Ryan J. Suto's Blog

25 February 2011

Moral Relativism and Public Diplomacy

To continue my ‘X and Public Diplomacy’ blog series, I wish to discuss the importance of moral relativism—or moral absolutism—in the realm of public diplomacy and foreign policy in general.

For centuries, the European view of indigenous people was paternalistic and ethnocentric—to not be Europeans and Christian instantly diminished the worth of a person or a value. Recently (relatively speaking), many in the West have shifted, as if to make up for past injustices, toward a more judgment-free approach toward the moral values of other cultures. This view, moral relativism, is ubiquitous in anthropological and sociological literature. As a modern, accepting people, so the argument goes, we shall not narrow-mindedly impose our morals on others.

The question, of course, is this: is there an objective measure by which one can judge the morals of a people? Sam Harris, in his new book The Moral Landscape, seems to think so. Harris holds that the highest moral good is that which promotes the well-being of all sentient creatures. Thus, any act that is counter to promoting general well-being is morally bad. Despite being well versed in philosophy, he glosses over centuries of philosophical discourse on the subject and falls into a form of utilitarianism.

However, Harris makes a key point: unknown is not the same as unknowable. Just because we have yet to coalesce on a singular measure of objective moral judgment does not mean that we will not be able to do so in the future. On this point I agree. In light of the history of scientific and rational progress, we cannot say that the fields of neuroscience, evolutionary biology, and anthropology will never advance and be able to determine that certain actions, beliefs, and principles are clearly counter to human well-being.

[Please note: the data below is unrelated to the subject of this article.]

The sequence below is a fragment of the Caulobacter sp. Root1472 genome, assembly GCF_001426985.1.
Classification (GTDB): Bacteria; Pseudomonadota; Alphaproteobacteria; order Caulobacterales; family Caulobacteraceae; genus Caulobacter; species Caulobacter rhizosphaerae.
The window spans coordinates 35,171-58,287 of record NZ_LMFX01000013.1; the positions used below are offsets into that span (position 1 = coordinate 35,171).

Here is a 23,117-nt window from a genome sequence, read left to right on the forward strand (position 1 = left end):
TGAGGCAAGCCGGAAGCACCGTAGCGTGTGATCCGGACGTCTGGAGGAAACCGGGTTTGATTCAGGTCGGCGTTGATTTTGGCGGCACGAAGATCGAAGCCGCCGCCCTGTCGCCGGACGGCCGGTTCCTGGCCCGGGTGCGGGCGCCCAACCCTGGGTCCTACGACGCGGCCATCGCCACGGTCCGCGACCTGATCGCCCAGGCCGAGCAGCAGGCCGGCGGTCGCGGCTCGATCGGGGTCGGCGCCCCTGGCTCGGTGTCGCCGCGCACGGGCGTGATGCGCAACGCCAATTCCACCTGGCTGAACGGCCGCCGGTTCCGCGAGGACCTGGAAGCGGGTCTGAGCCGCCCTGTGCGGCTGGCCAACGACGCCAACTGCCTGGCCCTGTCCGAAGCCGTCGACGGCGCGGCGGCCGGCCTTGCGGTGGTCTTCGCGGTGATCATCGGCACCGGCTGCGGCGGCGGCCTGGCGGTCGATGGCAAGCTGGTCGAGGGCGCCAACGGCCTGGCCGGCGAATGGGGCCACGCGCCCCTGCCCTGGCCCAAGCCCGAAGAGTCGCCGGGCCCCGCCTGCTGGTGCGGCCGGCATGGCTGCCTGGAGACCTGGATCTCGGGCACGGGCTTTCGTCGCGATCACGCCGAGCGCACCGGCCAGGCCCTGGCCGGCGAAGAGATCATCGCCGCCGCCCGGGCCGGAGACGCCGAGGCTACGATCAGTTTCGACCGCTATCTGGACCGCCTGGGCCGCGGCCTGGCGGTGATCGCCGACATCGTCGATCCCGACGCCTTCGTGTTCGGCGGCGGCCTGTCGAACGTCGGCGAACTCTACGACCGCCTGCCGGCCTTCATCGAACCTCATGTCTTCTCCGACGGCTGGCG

In light of recent events, are the rights that the Tunisians, Egyptians, and others fought for objectively morally good?  Can one say that deploring despotic rule is merely a subjective preference, based on little more than culturally arbitrary preferences? One’s answer to these questions is vital to one’s view of public diplomacy. If the answer is that there is no objective truth on such moral questions, then why should the American people try to influence other cultures with portraying our values of democracy and human rights? If public diplomacy is only to serve our subjectivity to the ends of our national trade or diplomacy interests, should it be valued as a legitimate field, or simply method of propaganda?

I view public diplomacy more expansively. I ask not (and promote not) what values best serves my country or my people in the economic and diplomatic sphere, I ask (and promote) what values I feel are objectively aligned with the promotion of human well-being. Anything less would relegate the validation of public diplomacy to a role morality.

When science catches up to society and we begin to get more answers to our most basic questions (and once it does, one cannot assume that any of our Western morals would prove to be best), I will be waiting—ready to view the evidence and improve my own public diplomacy. What right do I have to tell a conservative Muslim that women should not wear the veil? Someday, perhaps as much right as I have to tell a conservative Christian that the Earth is four and a half billion years old.

03 February 2011

Diagramming Public Diplomacy, ver. 2.0

My previous post on this concept was almost purposely not thought-out. After I ran the idea by a few professors, colleagues, and fellow bloggers, I feel better that this diagram is an elegant way to represent the basic relationships which involve public diplomacy.

Below the important institutions are represented by boxes; governments and non-governments. The first group is limited to Westphalian states, where I will ignore federal systems for simplicity. The second includes pretty much anything that isn’t a Westphalian state. That includes individual people, NGOs, corporations, interest groups, etc. We’ll call them publics for short.